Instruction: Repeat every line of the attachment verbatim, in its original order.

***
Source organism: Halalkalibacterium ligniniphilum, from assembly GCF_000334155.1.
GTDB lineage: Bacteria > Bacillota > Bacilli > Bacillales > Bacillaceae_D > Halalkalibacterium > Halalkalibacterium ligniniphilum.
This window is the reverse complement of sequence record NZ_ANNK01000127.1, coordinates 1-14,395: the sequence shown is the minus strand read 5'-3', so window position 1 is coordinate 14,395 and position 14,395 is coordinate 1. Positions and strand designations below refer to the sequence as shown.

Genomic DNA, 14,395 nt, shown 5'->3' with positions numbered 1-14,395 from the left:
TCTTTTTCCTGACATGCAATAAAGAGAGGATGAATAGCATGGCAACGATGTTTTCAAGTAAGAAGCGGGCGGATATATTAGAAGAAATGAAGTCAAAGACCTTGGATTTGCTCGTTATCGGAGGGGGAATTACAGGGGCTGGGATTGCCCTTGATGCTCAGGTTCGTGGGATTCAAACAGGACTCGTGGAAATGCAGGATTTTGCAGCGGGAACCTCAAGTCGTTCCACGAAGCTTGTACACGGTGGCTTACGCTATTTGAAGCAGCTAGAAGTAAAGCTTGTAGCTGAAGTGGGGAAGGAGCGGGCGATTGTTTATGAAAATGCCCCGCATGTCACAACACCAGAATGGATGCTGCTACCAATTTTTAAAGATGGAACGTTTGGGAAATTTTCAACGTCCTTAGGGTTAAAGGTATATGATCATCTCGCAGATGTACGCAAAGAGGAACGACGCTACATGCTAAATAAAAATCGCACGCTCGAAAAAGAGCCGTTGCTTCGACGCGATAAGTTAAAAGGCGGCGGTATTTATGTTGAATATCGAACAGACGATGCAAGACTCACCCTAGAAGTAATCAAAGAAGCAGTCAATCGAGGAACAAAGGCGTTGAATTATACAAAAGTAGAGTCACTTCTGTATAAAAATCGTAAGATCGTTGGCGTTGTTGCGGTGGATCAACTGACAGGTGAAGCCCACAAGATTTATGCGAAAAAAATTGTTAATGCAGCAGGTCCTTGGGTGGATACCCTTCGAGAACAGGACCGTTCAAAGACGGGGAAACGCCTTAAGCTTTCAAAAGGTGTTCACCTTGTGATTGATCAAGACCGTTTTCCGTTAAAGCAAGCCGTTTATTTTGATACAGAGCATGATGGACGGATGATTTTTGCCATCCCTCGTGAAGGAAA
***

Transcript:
Source organism: Halalkalibacterium ligniniphilum, from assembly GCF_000334155.1.
GTDB lineage: Bacteria > Bacillota > Bacilli > Bacillales > Bacillaceae_D > Halalkalibacterium > Halalkalibacterium ligniniphilum.
This window is the reverse complement of sequence record NZ_ANNK01000127.1, coordinates 1-14,395: the sequence shown is the minus strand read 5'-3', so window position 1 is coordinate 14,395 and position 14,395 is coordinate 1. Positions and strand designations below refer to the sequence as shown.

Genomic DNA, 14,395 nt, shown 5'->3' with positions numbered 1-14,395 from the left:
TCTTTTTCCTGACATGCAATAAAGAGAGGATGAATAGCATGGCAACGATGTTTTCAAGTAAGAAGCGGGCGGATATATTAGAAGAAATGAAGTCAAAGACCTTGGATTTGCTCGTTATCGGAGGGGGAATTACAGGGGCTGGGATTGCCCTTGATGCTCAGGTTCGTGGGATTCAAACAGGACTCGTGGAAATGCAGGATTTTGCAGCGGGAACCTCAAGTCGTTCCACGAAGCTTGTACACGGTGGCTTACGCTATTTGAAGCAGCTAGAAGTAAAGCTTGTAGCTGAAGTGGGGAAGGAGCGGGCGATTGTTTATGAAAATGCCCCGCATGTCACAACACCAGAATGGATGCTGCTACCAATTTTTAAAGATGGAACGTTTGGGAAATTTTCAACGTCCTTAGGGTTAAAGGTATATGATCATCTCGCAGATGTACGCAAAGAGGAACGACGCTACATGCTAAATAAAAATCGCACGCTCGAAAAAGAGCCGTTGCTTCGACGCGATAAGTTAAAAGGCGGCGGTATTTATGTTGAATATCGAACAGACGATGCAAGACTCACCCTAGAAGTAATCAAAGAAGCAGTCAATCGAGGAACAAAGGCGTTGAATTATACAAAAGTAGAGTCACTTCTGTATAAAAATCGTAAGATCGTTGGCGTTGTTGCGGTGGATCAACTGACAGGTGAAGCCCACAAGATTTATGCGAAAAAAATTGTTAATGCAGCAGGTCCTTGGGTGGATACCCTTCGAGAACAGGACCGTTCAAAGACGGGGAAACGCCTTAAGCTTTCAAAAGGTGTTCACCTTGTGATTGATCAAGACCGTTTTCCGTTAAAGCAAGCCGTTTATTTTGATACAGAGCATGATGGACGGATGATTTTTGCCATCCCTCGTGAAGGAAA